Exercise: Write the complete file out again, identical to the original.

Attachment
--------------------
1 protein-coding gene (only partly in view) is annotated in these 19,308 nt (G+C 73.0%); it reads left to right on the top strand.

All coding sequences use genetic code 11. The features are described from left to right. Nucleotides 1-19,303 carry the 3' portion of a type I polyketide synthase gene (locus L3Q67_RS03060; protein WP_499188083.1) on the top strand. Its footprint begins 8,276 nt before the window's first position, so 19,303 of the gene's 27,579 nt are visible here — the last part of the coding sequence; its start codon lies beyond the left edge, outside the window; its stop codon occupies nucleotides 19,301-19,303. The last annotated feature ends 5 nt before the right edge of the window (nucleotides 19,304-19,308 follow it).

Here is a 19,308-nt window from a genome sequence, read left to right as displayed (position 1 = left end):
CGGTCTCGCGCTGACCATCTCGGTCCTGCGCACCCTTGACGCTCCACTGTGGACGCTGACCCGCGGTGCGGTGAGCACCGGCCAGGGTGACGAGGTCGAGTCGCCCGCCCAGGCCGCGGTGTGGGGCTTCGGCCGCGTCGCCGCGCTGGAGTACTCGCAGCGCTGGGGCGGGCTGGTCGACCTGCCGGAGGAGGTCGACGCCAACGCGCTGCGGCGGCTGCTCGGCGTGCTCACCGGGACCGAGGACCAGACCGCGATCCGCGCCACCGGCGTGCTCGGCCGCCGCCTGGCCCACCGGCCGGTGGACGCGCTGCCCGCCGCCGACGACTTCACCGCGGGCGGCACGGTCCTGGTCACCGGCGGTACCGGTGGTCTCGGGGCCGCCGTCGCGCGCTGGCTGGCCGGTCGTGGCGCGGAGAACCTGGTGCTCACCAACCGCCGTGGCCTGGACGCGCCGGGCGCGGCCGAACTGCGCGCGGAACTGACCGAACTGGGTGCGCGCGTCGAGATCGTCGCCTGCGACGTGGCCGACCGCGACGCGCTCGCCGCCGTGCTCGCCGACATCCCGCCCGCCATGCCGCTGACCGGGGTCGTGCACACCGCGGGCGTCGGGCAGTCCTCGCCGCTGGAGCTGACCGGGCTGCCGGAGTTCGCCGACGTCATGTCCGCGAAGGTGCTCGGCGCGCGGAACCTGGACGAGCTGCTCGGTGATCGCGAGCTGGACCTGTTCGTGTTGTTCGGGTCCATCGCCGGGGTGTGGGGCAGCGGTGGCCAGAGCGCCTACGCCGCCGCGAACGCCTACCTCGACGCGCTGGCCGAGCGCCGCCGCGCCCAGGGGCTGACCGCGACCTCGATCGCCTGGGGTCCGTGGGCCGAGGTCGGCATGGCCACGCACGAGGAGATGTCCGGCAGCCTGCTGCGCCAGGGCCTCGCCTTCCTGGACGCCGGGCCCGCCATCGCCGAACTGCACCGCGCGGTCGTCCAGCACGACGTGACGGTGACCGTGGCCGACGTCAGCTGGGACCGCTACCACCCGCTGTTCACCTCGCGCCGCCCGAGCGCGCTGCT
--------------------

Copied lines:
1 protein-coding gene (only partly in view) is annotated in these 19,308 nt (G+C 73.0%); it reads left to right on the top strand.

All coding sequences use genetic code 11. The features are described from left to right. Nucleotides 1-19,303 carry the 3' portion of a type I polyketide synthase gene (locus L3Q67_RS03060; protein WP_499188083.1) on the top strand. Its footprint begins 8,276 nt before the window's first position, so 19,303 of the gene's 27,579 nt are visible here — the last part of the coding sequence; its start codon lies beyond the left edge, outside the window; its stop codon occupies nucleotides 19,301-19,303. The last annotated feature ends 5 nt before the right edge of the window (nucleotides 19,304-19,308 follow it).

Here is a 19,308-nt window from a genome sequence, read left to right as displayed (position 1 = left end):
CGGTCTCGCGCTGACCATCTCGGTCCTGCGCACCCTTGACGCTCCACTGTGGACGCTGACCCGCGGTGCGGTGAGCACCGGCCAGGGTGACGAGGTCGAGTCGCCCGCCCAGGCCGCGGTGTGGGGCTTCGGCCGCGTCGCCGCGCTGGAGTACTCGCAGCGCTGGGGCGGGCTGGTCGACCTGCCGGAGGAGGTCGACGCCAACGCGCTGCGGCGGCTGCTCGGCGTGCTCACCGGGACCGAGGACCAGACCGCGATCCGCGCCACCGGCGTGCTCGGCCGCCGCCTGGCCCACCGGCCGGTGGACGCGCTGCCCGCCGCCGACGACTTCACCGCGGGCGGCACGGTCCTGGTCACCGGCGGTACCGGTGGTCTCGGGGCCGCCGTCGCGCGCTGGCTGGCCGGTCGTGGCGCGGAGAACCTGGTGCTCACCAACCGCCGTGGCCTGGACGCGCCGGGCGCGGCCGAACTGCGCGCGGAACTGACCGAACTGGGTGCGCGCGTCGAGATCGTCGCCTGCGACGTGGCCGACCGCGACGCGCTCGCCGCCGTGCTCGCCGACATCCCGCCCGCCATGCCGCTGACCGGGGTCGTGCACACCGCGGGCGTCGGGCAGTCCTCGCCGCTGGAGCTGACCGGGCTGCCGGAGTTCGCCGACGTCATGTCCGCGAAGGTGCTCGGCGCGCGGAACCTGGACGAGCTGCTCGGTGATCGCGAGCTGGACCTGTTCGTGTTGTTCGGGTCCATCGCCGGGGTGTGGGGCAGCGGTGGCCAGAGCGCCTACGCCGCCGCGAACGCCTACCTCGACGCGCTGGCCGAGCGCCGCCGCGCCCAGGGGCTGACCGCGACCTCGATCGCCTGGGGTCCGTGGGCCGAGGTCGGCATGGCCACGCACGAGGAGATGTCCGGCAGCCTGCTGCGCCAGGGCCTCGCCTTCCTGGACGCCGGGCCCGCCATCGCCGAACTGCACCGCGCGGTCGTCCAGCACGACGTGACGGTGACCGTGGCCGACGTCAGCTGGGACCGCTACCACCCGCTGTTCACCTCGCGCCGCCCGAGCGCGCTGCT